(2) However, from the book it is clear that there were times that the players regarded his utterances as ridiculous, without there being any indication that Mr. Plimpton realized it. I wonder if he ever did. A good example is some of the things he was prattling about on the bench during the intra-squad game.

(3) This book is perhaps the first such intimate portrayal of the life and routine of pro football pre-season camp.

A great and classic book. Thank you, Mr. Plimpton, and rest in peace. And by the way you really could play football.
3 von 3 Kunden fanden die folgende Rezension hilfreich
4.0 von 5 Sternen A Great Read that Evokes a Different Time and Place with Humor 22. März 2008
Von Scott Billigmeier - Veröffentlicht auf
Hopefully there is a worthy biography of the late George Plimpton coming soon but in the meantime, the Paper Lion is a great place to start. Alan Alda played Plimpton in the movie adaptation of this book and that should give you some sense of its humor and playfulness. It is a very enjoyable read and evokes a different time (the pre-radical 60's), place (NYC, etc.), lifestyle (Ivy League "preppie" before the word preppie entered the larger lexicon) and era in professional sports (pre-tattoo, dreadlocks and the need for drug tests). Plimpton, who was very slight and not overly athletic, eventually had a series of these books where he put himself in the midst of large, skilled professional athletes with predictable results. He was looking for a good story and hoping to come out alive - he achieved both. If you enjoy humor and have even a mild interest in sports, you will like this book very much.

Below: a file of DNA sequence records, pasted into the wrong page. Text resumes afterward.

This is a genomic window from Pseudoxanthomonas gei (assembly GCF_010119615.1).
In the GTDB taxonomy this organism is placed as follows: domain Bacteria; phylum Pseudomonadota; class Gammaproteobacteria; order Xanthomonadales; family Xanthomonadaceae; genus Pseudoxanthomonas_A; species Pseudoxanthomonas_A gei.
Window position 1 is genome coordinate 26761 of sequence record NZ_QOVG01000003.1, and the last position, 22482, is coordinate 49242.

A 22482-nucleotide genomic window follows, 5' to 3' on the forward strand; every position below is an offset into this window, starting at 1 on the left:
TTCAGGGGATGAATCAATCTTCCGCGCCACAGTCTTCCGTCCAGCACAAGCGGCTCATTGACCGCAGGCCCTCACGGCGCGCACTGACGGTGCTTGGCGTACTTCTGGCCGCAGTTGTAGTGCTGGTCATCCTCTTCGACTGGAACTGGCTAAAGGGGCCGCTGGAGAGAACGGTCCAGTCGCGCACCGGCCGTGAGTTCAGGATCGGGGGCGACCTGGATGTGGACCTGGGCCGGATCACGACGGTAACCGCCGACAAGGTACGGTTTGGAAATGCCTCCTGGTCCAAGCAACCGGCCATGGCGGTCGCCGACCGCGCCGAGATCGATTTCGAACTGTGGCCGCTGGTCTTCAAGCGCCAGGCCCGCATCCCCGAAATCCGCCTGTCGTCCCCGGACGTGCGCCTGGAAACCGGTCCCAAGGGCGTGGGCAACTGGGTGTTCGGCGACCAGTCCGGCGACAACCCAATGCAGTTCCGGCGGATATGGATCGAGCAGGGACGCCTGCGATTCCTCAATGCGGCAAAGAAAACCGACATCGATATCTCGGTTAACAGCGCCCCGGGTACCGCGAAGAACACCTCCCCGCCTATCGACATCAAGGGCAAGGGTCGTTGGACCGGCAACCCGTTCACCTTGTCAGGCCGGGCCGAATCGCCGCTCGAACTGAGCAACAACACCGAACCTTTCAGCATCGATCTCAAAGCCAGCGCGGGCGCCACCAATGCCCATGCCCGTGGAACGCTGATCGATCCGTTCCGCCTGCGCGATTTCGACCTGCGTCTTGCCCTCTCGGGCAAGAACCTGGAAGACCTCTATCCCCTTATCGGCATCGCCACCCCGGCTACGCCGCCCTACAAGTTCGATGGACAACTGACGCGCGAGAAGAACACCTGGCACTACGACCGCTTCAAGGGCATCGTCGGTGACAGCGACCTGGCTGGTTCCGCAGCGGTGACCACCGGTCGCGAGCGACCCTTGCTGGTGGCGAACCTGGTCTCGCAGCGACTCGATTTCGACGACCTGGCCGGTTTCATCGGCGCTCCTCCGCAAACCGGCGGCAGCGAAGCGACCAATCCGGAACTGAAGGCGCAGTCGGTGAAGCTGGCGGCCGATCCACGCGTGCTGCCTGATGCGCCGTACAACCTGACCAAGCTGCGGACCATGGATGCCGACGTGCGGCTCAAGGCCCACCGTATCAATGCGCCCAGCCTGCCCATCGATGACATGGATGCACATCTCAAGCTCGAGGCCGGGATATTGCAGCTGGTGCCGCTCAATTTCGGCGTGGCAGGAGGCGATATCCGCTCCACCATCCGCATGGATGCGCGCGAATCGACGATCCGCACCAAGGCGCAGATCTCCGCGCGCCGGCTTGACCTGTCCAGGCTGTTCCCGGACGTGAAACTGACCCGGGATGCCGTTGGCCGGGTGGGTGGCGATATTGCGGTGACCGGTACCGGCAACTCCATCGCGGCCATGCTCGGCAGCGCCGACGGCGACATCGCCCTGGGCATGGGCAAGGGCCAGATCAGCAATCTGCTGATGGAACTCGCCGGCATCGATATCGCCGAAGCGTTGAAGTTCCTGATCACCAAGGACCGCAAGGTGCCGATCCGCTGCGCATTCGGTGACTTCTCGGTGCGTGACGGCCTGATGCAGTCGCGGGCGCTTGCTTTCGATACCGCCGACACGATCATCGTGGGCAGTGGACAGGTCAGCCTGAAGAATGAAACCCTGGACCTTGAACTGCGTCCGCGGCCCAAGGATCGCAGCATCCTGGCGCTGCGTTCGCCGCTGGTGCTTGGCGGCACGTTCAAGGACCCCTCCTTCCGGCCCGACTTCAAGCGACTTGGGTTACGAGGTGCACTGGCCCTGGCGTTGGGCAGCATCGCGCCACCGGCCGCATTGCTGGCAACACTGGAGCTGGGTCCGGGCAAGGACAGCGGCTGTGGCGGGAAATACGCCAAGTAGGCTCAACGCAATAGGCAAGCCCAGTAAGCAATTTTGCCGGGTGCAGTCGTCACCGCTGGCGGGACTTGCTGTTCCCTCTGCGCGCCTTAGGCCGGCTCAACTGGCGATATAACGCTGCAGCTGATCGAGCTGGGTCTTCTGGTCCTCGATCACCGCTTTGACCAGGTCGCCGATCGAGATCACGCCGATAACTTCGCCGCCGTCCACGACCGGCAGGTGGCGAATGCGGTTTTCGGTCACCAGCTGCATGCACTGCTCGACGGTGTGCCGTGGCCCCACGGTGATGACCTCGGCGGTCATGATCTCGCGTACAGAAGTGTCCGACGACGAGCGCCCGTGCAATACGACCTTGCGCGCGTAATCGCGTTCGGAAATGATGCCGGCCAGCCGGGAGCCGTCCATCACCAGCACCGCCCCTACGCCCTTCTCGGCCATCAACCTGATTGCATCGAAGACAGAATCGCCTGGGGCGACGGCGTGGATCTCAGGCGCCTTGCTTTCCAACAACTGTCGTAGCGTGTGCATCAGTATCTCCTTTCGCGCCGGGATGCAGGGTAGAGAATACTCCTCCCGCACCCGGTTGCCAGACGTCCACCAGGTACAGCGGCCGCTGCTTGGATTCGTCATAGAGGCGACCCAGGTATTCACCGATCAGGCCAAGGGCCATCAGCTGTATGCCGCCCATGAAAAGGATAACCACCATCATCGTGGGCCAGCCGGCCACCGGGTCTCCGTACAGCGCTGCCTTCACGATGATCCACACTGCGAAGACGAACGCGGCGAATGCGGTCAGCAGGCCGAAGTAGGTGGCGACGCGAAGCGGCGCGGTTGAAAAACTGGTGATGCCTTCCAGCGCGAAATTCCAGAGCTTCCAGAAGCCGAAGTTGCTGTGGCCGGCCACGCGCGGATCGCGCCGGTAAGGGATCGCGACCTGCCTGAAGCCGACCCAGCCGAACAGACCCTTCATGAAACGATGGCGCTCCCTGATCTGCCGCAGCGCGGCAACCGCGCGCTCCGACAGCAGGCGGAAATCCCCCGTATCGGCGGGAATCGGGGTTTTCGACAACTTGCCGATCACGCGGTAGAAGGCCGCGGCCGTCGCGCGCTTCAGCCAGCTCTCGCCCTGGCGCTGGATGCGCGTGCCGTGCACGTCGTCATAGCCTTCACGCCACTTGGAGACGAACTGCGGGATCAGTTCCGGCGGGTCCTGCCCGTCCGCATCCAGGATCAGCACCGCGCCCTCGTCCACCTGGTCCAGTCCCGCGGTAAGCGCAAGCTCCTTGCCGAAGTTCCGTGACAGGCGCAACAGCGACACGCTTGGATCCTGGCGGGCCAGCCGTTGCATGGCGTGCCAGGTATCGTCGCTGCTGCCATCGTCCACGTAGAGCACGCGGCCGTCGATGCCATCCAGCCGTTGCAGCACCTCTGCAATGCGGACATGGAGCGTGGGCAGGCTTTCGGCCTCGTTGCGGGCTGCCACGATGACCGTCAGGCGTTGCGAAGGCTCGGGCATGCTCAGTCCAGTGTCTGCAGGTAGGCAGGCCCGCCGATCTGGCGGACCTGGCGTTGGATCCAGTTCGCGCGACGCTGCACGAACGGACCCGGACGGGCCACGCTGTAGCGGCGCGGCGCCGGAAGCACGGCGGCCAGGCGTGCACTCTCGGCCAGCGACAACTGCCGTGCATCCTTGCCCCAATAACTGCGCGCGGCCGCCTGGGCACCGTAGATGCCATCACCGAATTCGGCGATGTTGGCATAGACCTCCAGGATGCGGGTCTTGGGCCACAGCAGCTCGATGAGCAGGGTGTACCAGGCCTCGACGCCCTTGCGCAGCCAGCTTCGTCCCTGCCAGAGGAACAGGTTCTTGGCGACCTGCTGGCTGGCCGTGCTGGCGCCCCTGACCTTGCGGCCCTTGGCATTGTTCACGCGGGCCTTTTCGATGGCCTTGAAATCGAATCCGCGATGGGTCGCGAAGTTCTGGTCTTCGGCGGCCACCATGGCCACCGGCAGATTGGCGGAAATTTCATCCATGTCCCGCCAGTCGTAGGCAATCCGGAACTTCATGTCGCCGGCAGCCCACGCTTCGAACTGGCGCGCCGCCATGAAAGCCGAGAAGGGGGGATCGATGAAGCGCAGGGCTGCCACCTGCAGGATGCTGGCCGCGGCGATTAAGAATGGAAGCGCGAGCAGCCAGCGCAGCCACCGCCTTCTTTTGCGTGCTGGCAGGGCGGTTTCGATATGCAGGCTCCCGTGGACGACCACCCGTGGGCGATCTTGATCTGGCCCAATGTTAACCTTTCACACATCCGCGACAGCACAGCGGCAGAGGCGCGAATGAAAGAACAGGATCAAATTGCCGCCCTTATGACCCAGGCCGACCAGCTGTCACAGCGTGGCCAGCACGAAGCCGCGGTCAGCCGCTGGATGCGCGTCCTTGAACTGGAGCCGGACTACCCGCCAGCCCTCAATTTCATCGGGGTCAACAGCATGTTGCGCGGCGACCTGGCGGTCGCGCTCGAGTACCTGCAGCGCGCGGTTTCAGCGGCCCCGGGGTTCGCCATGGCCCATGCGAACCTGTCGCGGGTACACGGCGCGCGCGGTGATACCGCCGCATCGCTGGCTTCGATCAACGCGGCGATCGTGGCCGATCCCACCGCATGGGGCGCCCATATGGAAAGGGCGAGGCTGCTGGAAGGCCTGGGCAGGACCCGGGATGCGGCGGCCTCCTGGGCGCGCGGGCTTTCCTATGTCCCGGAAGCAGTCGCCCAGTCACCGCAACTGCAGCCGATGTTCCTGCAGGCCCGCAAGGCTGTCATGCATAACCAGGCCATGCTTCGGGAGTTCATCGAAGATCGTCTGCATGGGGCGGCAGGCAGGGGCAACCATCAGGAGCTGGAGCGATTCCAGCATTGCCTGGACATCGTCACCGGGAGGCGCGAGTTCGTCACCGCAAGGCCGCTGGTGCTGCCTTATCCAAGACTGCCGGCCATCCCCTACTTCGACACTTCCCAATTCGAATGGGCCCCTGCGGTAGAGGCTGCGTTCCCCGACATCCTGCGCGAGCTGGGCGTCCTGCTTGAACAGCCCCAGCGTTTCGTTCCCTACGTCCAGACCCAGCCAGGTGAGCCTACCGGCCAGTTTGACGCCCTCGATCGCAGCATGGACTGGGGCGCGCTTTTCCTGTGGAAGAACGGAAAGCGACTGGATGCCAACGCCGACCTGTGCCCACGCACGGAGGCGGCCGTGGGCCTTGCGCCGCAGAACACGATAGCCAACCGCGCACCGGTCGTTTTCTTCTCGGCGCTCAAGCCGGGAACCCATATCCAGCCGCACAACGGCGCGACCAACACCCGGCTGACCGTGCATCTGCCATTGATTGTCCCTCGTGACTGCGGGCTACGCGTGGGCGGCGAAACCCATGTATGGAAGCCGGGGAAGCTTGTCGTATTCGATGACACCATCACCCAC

2 von 2 Kunden fanden die folgende Rezension hilfreich
4.0 von 5 Sternen Last String Quarterback Scores Touchdown 28. April 2000
Von Robb McCoy - Veröffentlicht auf
Plimpton's book, which was made into a boring movie starring Alan Alda, is a great read for anyone who has ever dreamed of playing professional football. Plimpton joins the Detroit Lions and gains access into a world that few have ever entered. The book is full of humorous anecdotes and interesting insights about what goes on during football training camp. His exploits culminate with his playing in a live scrimmage in front of thousands. While his skill as a player never develops much, his skill as a writer is clear. Although the season happened 30 years ago, and many of the names and characters will not be recognized by the average fan, the book is timeless. I highly reccomend it to anyone who has more than a passing interest in football.